Degradation of 3-hydroxy-3-methylglutaryl-CoA reductase in endoplasmic reticulum membranes is accelerated as a result of increased susceptibility to proteolysis

Todd P. McGee, Helen H. Cheng, Hidetoshi Kumagai, Satoshi Omura, Robert D. Simoni

Research output: Contribution to journalArticle

92 Scopus citations

Abstract

The endoplasmic reticulum (ER) membrane protein 3-hydroxy-3- methylglutaryl-coenzyme A (HMG-CoA) reductase is subject to regulated degradation when cells are presented with an excess of sterols or mevalonate. In this report, we demonstrate the degradation of HMG-CoA reductase in ER membranes prepared from cells which have been pretreated with mevalonate or sterols prior to membrane purification. Degradation of HMG-CoA reductase in membranes prepared from pretreated cells is more rapid than in membranes prepared from cells which have received no regulatory molecules. In vitro degradation is blocked by protease inhibitors previously shown to inhibit reductase degradation in vivo and is specific for intact HMG-CoA reductase. The lumenal contents of the ER membranes are dispensible for the regulated proteolysis and the proteases responsible for reductase degradation are stably associated with the ER membrane. Regulated proteolysis of HMG-CoA reductase is inhibited by lactacystin, a newly defined inhibitor of the multicatalytic protease, the proteasome, and in vitro degradation of reductase correlates with the presence of proteasome subunits in purified ER membranes. The ubiquitin system for protein degradation, which has recently been shown to be required for the degradation of several ER membrane proteins, is not required for the degradation of HMG-CoA reductase. Finally, we conclude that the regulated proteolysis of HMG-CoA reductase in response to regulatory molecules such as mevalonate or sterols is mediated by increased susceptibility of the reductase to ER proteases, rather than the induction of a new proteolytic activity.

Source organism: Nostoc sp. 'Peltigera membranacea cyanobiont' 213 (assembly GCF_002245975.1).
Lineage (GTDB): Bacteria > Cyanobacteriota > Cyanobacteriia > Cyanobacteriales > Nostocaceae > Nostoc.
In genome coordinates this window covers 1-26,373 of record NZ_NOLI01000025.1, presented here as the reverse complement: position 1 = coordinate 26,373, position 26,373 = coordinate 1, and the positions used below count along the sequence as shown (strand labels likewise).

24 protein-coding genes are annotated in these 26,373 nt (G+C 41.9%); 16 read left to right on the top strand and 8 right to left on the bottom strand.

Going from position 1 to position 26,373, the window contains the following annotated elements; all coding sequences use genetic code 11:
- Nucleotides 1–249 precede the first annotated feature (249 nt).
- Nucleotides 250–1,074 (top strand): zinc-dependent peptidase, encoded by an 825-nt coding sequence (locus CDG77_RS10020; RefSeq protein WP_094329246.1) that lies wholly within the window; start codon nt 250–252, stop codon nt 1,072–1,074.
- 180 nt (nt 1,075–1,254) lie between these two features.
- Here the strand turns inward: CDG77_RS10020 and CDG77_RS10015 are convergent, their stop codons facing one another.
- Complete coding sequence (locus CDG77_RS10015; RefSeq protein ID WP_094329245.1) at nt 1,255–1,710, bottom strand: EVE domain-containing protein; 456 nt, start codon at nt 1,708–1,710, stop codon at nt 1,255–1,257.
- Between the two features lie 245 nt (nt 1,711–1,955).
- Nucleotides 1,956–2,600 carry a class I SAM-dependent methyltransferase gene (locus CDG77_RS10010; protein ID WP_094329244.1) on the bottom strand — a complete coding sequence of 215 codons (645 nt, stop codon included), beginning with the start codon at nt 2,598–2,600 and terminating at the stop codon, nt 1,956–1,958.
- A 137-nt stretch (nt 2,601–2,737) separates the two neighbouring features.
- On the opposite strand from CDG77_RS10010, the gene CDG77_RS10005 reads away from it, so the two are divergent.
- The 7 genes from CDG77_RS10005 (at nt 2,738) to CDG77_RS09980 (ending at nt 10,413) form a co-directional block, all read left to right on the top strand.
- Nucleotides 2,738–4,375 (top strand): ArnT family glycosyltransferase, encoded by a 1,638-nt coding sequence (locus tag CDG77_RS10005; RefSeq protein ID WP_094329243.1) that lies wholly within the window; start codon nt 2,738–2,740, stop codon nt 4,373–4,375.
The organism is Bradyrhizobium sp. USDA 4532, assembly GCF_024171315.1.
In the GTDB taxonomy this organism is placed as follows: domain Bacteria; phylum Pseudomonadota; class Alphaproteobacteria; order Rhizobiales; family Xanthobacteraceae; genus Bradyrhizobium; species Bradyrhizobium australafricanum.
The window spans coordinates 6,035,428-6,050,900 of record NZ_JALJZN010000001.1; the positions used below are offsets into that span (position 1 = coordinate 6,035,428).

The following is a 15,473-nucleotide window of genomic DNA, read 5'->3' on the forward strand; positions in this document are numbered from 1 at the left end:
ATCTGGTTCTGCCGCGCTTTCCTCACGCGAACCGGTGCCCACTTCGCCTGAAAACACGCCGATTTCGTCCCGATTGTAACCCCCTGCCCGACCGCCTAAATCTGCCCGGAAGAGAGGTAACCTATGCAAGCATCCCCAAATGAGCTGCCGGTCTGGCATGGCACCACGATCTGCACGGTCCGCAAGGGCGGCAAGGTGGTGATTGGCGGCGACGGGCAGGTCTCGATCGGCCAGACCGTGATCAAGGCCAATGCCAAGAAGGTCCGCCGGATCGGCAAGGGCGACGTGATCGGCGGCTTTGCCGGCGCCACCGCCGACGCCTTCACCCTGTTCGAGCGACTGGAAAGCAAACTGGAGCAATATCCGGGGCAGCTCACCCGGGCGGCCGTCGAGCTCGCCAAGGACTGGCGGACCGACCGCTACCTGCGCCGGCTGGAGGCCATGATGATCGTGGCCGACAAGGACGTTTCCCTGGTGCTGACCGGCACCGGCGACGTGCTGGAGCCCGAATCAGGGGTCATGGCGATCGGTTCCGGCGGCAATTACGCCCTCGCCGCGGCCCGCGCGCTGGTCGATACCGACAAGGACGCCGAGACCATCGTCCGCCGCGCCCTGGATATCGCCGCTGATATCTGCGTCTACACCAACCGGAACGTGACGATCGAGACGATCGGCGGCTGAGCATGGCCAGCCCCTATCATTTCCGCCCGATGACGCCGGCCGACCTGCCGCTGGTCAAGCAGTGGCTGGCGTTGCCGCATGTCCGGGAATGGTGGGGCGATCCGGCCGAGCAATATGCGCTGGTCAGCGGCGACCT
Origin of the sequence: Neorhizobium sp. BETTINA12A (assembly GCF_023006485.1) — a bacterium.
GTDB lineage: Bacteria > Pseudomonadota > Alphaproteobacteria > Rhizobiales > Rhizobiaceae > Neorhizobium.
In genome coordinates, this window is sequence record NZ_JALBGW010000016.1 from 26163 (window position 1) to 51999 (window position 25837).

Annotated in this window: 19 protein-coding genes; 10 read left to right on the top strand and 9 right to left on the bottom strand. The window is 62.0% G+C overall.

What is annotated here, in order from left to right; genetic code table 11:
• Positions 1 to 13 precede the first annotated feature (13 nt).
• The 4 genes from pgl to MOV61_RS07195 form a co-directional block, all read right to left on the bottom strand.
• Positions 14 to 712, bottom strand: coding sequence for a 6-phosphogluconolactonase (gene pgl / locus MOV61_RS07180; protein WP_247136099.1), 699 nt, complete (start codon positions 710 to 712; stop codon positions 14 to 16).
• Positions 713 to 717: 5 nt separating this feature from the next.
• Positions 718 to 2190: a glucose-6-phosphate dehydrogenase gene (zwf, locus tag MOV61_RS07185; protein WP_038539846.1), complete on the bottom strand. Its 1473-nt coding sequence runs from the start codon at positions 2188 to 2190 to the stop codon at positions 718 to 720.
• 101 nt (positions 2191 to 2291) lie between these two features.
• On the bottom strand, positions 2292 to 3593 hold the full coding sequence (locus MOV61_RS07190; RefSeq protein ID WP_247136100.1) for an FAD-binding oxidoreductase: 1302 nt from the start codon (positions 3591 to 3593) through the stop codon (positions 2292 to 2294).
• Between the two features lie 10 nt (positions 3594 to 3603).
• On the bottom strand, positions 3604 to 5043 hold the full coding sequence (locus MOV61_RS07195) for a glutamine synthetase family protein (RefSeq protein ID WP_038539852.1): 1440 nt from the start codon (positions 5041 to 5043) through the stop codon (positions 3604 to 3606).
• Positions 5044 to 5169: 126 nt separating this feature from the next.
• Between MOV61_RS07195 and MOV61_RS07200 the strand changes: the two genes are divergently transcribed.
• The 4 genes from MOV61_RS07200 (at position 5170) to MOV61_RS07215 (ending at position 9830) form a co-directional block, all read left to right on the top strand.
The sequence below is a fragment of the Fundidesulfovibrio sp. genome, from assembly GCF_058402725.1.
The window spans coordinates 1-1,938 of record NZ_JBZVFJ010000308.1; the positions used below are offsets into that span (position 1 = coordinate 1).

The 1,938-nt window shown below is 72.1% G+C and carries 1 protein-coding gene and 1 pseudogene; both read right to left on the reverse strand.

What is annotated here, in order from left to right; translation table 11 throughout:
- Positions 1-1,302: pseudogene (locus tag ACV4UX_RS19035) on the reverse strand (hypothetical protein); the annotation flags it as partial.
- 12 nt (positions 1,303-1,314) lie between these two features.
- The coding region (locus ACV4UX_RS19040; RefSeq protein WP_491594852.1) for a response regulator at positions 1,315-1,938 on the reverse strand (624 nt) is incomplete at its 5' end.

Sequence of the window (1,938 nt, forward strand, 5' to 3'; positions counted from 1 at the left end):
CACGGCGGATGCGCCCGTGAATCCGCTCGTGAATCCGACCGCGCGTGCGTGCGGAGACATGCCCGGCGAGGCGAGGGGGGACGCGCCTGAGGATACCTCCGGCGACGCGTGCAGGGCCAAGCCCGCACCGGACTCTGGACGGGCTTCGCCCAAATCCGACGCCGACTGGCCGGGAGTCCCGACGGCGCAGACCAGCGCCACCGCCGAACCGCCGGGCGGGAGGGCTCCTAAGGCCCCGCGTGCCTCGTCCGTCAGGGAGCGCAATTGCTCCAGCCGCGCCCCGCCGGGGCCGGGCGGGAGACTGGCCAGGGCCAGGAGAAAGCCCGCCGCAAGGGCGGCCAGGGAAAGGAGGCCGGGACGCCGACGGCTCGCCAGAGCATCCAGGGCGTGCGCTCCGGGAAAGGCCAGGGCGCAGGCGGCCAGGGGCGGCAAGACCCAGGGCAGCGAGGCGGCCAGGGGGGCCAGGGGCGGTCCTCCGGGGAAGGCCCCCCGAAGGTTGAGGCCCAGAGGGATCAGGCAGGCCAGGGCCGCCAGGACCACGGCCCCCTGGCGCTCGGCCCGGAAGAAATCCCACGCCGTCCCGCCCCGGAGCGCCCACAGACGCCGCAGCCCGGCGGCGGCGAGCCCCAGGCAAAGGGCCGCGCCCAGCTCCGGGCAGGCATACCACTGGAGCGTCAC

Original languageEnglish (US)
Pages (from-to)25630-25638
Number of pages9
JournalJournal of Biological Chemistry
Volume271
Issue number41
DOIs
StatePublished - Oct 19 1996

ASJC Scopus subject areas

  • Biochemistry
  • Molecular Biology
  • Cell Biology

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